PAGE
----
• Currency: Nepalese Rupee (NPR)
  • Language: Nepali
  • Teaching programmes: Volunteering, International Schools, Business English
  • Age restrictions: None
  • Previous teaching experience: Not usually necessary

Most teaching opportunities in Nepal are for volunteer work, making it a great place for newbie TEFL teachers to start out and get a bit of experience under their belt. Many positions provide accommodation in the form of living with a host family or in volunteer dorms. Living as a volunteer teacher in Nepal you can immerse yourself in the culture and learn from the expertise of more experienced volunteers and team leaders. While you might anticipate that English proficiency will be very low in Nepal, in the 2020 data of EF English First’s English Proficiency Index, Nepal ranked a 60 out of 100 countries, which isn’t too bad and about the middle for countries in Asia. All the same, if you haven’t taught before, getting at least a 120-hour online TEFL before you travel to teach will boost your confidence and give you a grounding in how the TEFL classroom works, as well as teaching you some games and activities you can use when you’re teaching in Nepal.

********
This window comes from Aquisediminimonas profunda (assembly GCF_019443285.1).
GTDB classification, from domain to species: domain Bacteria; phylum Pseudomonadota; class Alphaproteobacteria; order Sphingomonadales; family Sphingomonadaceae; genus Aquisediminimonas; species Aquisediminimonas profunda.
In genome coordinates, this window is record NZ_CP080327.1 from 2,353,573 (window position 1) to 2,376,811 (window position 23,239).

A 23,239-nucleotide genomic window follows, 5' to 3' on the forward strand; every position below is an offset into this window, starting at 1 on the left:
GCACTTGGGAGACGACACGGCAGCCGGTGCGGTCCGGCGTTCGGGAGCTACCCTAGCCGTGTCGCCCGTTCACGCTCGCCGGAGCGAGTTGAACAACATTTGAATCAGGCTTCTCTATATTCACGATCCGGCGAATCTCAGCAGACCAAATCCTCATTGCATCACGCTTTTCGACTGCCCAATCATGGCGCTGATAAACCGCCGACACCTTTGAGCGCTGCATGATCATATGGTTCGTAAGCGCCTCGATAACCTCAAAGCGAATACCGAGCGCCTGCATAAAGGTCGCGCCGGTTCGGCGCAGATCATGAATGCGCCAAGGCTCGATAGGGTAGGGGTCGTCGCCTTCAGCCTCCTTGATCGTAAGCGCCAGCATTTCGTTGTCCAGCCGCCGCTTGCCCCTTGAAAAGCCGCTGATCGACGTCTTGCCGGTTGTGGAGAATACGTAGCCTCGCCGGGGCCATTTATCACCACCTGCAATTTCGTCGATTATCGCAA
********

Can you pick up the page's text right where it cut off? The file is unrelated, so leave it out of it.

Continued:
Requirements for teaching English in Nepal

Country Avg. monthly salary Degree required Start of term Teaching experience Housing & flights included Suitable for non-native English speakers Age restrictions
Cambodia £680 - £1,000
($900 - $1,300)
No November No No Yes Under 65
China £1,000 – £2,000
($1,300 – $2,575)
Yes September No Yes Yes, if degree obtained from an English-speaking country Under 55
Hong Kong £1,550 – £6,300
($2,000 – $8,380)
Yes August No Not usually Yes Under 60
India £120 – £775
($150 – $1,000)
Yes April Yes No Yes None
Indonesia £565 – £1,030
($745 – $1,355)
Yes July No Not usually No Under 60
Japan £1,600 – £2,000
($2,100 – $2,675)
Yes April No Sometimes Yes Under 65
Kazakhstan £360 – £470
($465 – $600)
Yes August Yes Yes Yes None
Malaysia £550 – £1,450
($720 – $1,900)
Yes January Preferred Sometimes Yes Under 65
Myanmar £600 – £1,500
($800 – $2,000)